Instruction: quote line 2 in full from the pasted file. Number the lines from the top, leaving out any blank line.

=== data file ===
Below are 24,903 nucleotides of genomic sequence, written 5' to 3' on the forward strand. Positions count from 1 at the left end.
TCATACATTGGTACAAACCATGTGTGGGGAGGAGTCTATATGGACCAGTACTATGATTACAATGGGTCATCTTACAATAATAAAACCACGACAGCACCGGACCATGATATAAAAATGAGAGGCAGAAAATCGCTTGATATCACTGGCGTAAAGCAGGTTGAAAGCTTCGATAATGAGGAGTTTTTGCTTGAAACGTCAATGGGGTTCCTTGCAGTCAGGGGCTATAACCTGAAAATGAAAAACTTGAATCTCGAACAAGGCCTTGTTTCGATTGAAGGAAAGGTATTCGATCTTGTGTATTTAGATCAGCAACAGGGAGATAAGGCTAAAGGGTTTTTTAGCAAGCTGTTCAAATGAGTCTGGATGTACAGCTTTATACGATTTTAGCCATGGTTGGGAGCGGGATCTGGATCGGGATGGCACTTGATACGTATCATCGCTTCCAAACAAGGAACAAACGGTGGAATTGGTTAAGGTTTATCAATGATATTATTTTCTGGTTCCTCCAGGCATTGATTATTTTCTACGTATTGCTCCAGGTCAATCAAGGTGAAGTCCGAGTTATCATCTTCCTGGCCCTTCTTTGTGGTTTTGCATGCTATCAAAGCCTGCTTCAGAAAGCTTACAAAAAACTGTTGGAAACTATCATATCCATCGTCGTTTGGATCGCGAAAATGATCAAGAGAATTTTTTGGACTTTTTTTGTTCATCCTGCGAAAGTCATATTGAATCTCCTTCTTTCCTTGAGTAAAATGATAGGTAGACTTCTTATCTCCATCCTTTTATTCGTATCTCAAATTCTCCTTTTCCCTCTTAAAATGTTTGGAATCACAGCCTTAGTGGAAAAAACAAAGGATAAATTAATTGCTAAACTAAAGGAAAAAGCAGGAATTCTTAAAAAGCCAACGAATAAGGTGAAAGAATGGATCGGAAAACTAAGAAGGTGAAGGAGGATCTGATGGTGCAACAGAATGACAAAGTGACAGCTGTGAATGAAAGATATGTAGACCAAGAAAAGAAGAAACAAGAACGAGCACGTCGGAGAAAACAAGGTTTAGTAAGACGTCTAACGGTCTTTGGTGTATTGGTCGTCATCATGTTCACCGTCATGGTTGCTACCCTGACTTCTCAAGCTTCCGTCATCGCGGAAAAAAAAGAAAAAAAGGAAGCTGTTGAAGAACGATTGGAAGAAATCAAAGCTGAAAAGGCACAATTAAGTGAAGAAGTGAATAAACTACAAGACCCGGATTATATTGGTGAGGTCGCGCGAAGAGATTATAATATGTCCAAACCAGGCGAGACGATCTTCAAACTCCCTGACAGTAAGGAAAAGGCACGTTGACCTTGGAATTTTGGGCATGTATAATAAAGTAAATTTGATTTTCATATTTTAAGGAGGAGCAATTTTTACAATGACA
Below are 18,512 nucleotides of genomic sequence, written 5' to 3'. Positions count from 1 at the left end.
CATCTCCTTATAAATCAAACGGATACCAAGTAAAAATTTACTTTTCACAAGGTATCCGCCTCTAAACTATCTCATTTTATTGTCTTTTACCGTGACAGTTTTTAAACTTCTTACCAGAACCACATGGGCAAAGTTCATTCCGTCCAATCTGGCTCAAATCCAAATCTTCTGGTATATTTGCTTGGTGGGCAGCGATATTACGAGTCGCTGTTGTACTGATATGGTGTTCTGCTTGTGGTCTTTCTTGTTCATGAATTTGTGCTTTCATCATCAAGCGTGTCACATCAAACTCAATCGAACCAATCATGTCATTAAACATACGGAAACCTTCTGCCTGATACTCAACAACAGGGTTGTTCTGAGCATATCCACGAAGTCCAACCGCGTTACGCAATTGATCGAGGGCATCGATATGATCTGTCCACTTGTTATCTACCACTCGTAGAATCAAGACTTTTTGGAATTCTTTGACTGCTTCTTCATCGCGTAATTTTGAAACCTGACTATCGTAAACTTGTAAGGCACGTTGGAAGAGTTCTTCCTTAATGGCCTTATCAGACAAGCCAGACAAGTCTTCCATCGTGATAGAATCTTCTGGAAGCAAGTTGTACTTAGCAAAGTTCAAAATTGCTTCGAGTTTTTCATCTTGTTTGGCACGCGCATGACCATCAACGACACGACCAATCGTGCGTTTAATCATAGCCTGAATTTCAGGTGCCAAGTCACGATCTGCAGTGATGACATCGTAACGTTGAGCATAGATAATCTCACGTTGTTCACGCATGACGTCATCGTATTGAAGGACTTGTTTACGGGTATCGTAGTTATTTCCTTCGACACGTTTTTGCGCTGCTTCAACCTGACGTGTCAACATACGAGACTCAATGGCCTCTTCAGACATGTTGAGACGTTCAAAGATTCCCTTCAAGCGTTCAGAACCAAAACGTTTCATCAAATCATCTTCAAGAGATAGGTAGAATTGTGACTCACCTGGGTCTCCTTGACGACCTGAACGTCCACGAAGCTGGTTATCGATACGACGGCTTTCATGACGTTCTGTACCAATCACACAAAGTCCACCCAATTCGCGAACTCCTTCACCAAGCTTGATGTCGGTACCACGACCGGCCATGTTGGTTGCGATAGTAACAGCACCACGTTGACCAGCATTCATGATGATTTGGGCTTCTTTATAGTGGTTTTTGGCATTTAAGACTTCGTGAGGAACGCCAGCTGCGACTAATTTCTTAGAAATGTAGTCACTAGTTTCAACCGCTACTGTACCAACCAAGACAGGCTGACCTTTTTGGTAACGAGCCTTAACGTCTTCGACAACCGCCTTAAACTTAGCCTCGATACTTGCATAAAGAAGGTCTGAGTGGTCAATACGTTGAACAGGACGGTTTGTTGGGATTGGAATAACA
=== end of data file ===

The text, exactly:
TCATACATTGGTACAAACCATGTGTGGGGAGGAGTCTATATGGACCAGTACTATGATTACAATGGGTCATCTTACAATAATAAAACCACGACAGCACCGGACCATGATATAAAAATGAGAGGCAGAAAATCGCTTGATATCACTGGCGTAAAGCAGGTTGAAAGCTTCGATAATGAGGAGTTTTTGCTTGAAACGTCAATGGGGTTCCTTGCAGTCAGGGGCTATAACCTGAAAATGAAAAACTTGAATCTCGAACAAGGCCTTGTTTCGATTGAAGGAAAGGTATTCGATCTTGTGTATTTAGATCAGCAACAGGGAGATAAGGCTAAAGGGTTTTTTAGCAAGCTGTTCAAATGAGTCTGGATGTACAGCTTTATACGATTTTAGCCATGGTTGGGAGCGGGATCTGGATCGGGATGGCACTTGATACGTATCATCGCTTCCAAACAAGGAACAAACGGTGGAATTGGTTAAGGTTTATCAATGATATTATTTTCTGGTTCCTCCAGGCATTGATTATTTTCTACGTATTGCTCCAGGTCAATCAAGGTGAAGTCCGAGTTATCATCTTCCTGGCCCTTCTTTGTGGTTTTGCATGCTATCAAAGCCTGCTTCAGAAAGCTTACAAAAAACTGTTGGAAACTATCATATCCATCGTCGTTTGGATCGCGAAAATGATCAAGAGAATTTTTTGGACTTTTTTTGTTCATCCTGCGAAAGTCATATTGAATCTCCTTCTTTCCTTGAGTAAAATGATAGGTAGACTTCTTATCTCCATCCTTTTATTCGTATCTCAAATTCTCCTTTTCCCTCTTAAAATGTTTGGAATCACAGCCTTAGTGGAAAAAACAAAGGATAAATTAATTGCTAAACTAAAGGAAAAAGCAGGAATTCTTAAAAAGCCAACGAATAAGGTGAAAGAATGGATCGGAAAACTAAGAAGGTGAAGGAGGATCTGATGGTGCAACAGAATGACAAAGTGACAGCTGTGAATGAAAGATATGTAGACCAAGAAAAGAAGAAACAAGAACGAGCACGTCGGAGAAAACAAGGTTTAGTAAGACGTCTAACGGTCTTTGGTGTATTGGTCGTCATCATGTTCACCGTCATGGTTGCTACCCTGACTTCTCAAGCTTCCGTCATCGCGGAAAAAAAAGAAAAAAAGGAAGCTGTTGAAGAACGATTGGAAGAAATCAAAGCTGAAAAGGCACAATTAAGTGAAGAAGTGAATAAACTACAAGACCCGGATTATATTGGTGAGGTCGCGCGAAGAGATTATAATATGTCCAAACCAGGCGAGACGATCTTCAAACTCCCTGACAGTAAGGAAAAGGCACGTTGACCTTGGAATTTTGGGCATGTATAATAAAGTAAATTTGATTTTCATATTTTAAGGAGGAGCAATTTTTACAATGACA